“You just saved $63.00 by using your library!”
That statement was printed at the bottom of a check out receipt for two books recently borrowed from my public library.
Credit: Morris County Library.
The focus of my last post was providing action tips for instituting a formal system to determine how your products and services stack up versus competitor choices. It’s an important part of monitoring and understanding your strategic situation analysis.
Critical outputs from such analysis can include identifying competitive differentiation opportunities and developing a value proposition. Surprisingly, the library check out receipt is a wonderful example that can provide inspiration for this type of strategic challenge.
Credit: Morris County Library (mclib.info)
The statement “You just saved $xx by using your library!” is brilliant. Continue reading
The marketing job doesn’t end when the sale is made and the product is purchased or shipped.
Many factors contributing to company image and brand perception continue to be in play after the product leaves your premises. Top of the list is likely product performance. There’s something else though, perhaps underappreciated and deserving of more attention, that contributes to the overall customer experience.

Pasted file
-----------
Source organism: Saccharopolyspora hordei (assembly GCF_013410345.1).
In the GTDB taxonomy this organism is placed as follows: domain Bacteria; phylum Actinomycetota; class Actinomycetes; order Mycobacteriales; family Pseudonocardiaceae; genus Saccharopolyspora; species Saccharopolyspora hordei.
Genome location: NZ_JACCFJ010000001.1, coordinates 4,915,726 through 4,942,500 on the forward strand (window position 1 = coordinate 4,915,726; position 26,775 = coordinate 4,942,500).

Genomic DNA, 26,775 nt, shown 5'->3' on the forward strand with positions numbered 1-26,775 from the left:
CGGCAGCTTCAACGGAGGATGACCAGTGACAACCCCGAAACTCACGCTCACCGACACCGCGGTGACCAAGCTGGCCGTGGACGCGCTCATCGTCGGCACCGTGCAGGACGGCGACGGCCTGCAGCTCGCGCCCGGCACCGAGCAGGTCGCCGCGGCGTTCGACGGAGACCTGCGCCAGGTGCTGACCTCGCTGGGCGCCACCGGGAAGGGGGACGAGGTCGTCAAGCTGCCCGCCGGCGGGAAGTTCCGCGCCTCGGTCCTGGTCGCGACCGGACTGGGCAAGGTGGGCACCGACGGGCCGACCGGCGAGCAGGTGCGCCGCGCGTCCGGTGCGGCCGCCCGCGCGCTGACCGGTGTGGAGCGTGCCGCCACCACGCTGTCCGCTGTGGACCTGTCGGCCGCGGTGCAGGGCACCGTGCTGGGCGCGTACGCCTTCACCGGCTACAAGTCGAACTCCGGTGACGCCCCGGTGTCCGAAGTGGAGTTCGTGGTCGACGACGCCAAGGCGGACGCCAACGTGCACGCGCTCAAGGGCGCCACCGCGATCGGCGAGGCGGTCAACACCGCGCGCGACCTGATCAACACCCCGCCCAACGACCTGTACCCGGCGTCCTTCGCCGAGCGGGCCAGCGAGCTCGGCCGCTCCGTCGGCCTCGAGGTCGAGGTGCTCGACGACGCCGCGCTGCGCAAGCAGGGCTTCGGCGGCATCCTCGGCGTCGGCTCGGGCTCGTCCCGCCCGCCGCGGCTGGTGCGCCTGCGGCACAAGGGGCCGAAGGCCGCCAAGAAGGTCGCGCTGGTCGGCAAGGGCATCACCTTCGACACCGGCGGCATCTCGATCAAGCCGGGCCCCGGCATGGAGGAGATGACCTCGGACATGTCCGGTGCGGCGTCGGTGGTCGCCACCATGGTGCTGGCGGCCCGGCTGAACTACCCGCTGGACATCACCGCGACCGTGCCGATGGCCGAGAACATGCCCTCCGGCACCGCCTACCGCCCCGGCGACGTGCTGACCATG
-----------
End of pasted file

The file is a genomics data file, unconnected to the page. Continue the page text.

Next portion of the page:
The packaging that comes with your product — whether it’s the retail shopping bag, the shipping box, the actual product contents structure or even the B2B product container — can be a strong influencing factor in how you feel about what you just bought.
Credit: Harvey Chimoff.
Case in point is clothing and sports performance marketer Under Armour. Buy something in one of their factory stores and you’ll take your items home in a bag that boldly declares: Everything here was engineered to make you better. Continue reading
A new corporate brand campaign for MGM Resorts International has a hidden benefit.
It helps translate and demonstrate what some business leaders consider “mumbo jumbo.” That would be marketing cornerstones such as branding, positioning and customer experience.
These critical building blocks, and others, are like oxygen to marketers and business leaders who believe in the power of smart, disciplined marketing to help build and grow profitable businesses, and keep them relevant.
But, not everyone is a believer, and not all practitioners have instilled confidence.
Credit: MGM Resorts International.
So, particularly for the marketing skeptics, this new MGM marketing is instructive. It’s strong, bold marketing that grabs attention. And seemingly has a chance to be effective.* Continue reading